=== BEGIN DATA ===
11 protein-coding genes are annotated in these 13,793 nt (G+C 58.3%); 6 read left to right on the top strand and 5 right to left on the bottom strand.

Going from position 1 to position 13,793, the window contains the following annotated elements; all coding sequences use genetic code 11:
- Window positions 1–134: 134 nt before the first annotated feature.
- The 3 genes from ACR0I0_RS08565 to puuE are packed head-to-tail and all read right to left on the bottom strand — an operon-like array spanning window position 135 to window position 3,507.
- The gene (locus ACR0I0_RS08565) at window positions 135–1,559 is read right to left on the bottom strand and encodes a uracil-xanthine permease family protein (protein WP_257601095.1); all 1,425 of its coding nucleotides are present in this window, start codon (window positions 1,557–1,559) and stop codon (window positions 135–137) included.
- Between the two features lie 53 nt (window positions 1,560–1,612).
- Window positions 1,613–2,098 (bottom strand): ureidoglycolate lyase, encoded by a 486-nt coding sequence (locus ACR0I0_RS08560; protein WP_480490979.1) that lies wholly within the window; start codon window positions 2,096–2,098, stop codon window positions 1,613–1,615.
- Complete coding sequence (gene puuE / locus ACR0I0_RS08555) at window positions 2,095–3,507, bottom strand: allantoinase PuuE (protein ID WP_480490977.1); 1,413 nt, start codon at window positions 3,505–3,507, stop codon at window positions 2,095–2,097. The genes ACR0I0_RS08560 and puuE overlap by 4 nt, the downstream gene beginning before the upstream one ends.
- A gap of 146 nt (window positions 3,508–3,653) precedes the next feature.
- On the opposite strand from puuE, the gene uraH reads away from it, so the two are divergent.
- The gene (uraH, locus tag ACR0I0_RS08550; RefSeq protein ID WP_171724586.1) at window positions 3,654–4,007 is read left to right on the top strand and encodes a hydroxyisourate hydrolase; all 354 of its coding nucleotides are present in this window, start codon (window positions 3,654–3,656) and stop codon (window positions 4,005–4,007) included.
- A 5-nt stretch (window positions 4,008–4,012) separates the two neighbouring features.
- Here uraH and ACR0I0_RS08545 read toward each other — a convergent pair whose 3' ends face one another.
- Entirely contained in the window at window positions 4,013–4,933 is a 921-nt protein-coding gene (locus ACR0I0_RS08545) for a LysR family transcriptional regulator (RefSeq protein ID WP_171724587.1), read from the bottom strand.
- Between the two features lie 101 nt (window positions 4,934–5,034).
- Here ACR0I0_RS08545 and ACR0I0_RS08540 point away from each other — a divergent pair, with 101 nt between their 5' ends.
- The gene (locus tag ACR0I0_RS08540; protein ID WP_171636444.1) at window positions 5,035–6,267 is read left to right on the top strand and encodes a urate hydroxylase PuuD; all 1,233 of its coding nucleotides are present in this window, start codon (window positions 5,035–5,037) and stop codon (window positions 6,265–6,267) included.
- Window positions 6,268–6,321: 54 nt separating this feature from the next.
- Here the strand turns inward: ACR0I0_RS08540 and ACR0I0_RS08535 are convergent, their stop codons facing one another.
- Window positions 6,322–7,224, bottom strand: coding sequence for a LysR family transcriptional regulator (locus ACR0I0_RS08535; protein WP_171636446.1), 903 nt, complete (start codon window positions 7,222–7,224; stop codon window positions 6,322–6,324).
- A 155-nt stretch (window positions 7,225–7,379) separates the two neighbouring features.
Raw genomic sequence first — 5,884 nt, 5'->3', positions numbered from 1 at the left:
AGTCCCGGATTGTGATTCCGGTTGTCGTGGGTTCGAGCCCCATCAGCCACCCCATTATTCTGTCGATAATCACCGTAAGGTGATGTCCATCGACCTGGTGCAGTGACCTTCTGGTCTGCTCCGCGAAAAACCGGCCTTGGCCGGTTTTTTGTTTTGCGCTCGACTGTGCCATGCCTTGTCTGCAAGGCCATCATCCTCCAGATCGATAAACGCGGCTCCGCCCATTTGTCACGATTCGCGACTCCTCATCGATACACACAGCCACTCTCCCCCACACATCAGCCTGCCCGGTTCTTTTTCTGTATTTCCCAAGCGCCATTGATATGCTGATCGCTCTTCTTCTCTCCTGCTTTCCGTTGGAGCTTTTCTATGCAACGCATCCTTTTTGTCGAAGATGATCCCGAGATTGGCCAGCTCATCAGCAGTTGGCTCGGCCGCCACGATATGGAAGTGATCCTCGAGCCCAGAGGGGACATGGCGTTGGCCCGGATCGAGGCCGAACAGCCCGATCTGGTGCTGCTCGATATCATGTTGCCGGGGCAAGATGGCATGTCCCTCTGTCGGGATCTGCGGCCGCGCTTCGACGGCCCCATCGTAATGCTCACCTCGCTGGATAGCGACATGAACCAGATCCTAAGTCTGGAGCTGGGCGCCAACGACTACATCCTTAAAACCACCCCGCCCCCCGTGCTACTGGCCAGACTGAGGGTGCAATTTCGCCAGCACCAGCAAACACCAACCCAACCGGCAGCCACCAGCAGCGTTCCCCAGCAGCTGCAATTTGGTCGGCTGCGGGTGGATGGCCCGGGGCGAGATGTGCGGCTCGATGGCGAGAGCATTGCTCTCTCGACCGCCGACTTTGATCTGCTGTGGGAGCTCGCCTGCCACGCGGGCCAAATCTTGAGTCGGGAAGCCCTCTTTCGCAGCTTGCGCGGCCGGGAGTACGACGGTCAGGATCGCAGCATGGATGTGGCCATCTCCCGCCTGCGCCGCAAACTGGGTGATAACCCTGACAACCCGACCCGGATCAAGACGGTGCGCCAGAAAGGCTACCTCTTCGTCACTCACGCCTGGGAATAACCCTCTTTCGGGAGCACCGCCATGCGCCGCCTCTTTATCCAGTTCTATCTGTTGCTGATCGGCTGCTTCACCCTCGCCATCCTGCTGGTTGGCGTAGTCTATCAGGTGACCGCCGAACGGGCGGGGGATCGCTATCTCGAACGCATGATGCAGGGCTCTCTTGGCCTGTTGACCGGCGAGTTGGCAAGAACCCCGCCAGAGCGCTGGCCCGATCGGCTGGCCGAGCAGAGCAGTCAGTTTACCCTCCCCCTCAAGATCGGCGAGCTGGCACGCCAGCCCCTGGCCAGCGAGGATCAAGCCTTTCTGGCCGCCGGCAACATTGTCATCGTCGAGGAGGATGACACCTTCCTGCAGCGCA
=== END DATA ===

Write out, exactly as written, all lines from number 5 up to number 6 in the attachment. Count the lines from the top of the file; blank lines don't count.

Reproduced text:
- The gene (locus ACR0I0_RS08565) at window positions 135–1,559 is read right to left on the bottom strand and encodes a uracil-xanthine permease family protein (protein WP_257601095.1); all 1,425 of its coding nucleotides are present in this window, start codon (window positions 1,557–1,559) and stop codon (window positions 135–137) included.
- Between the two features lie 53 nt (window positions 1,560–1,612).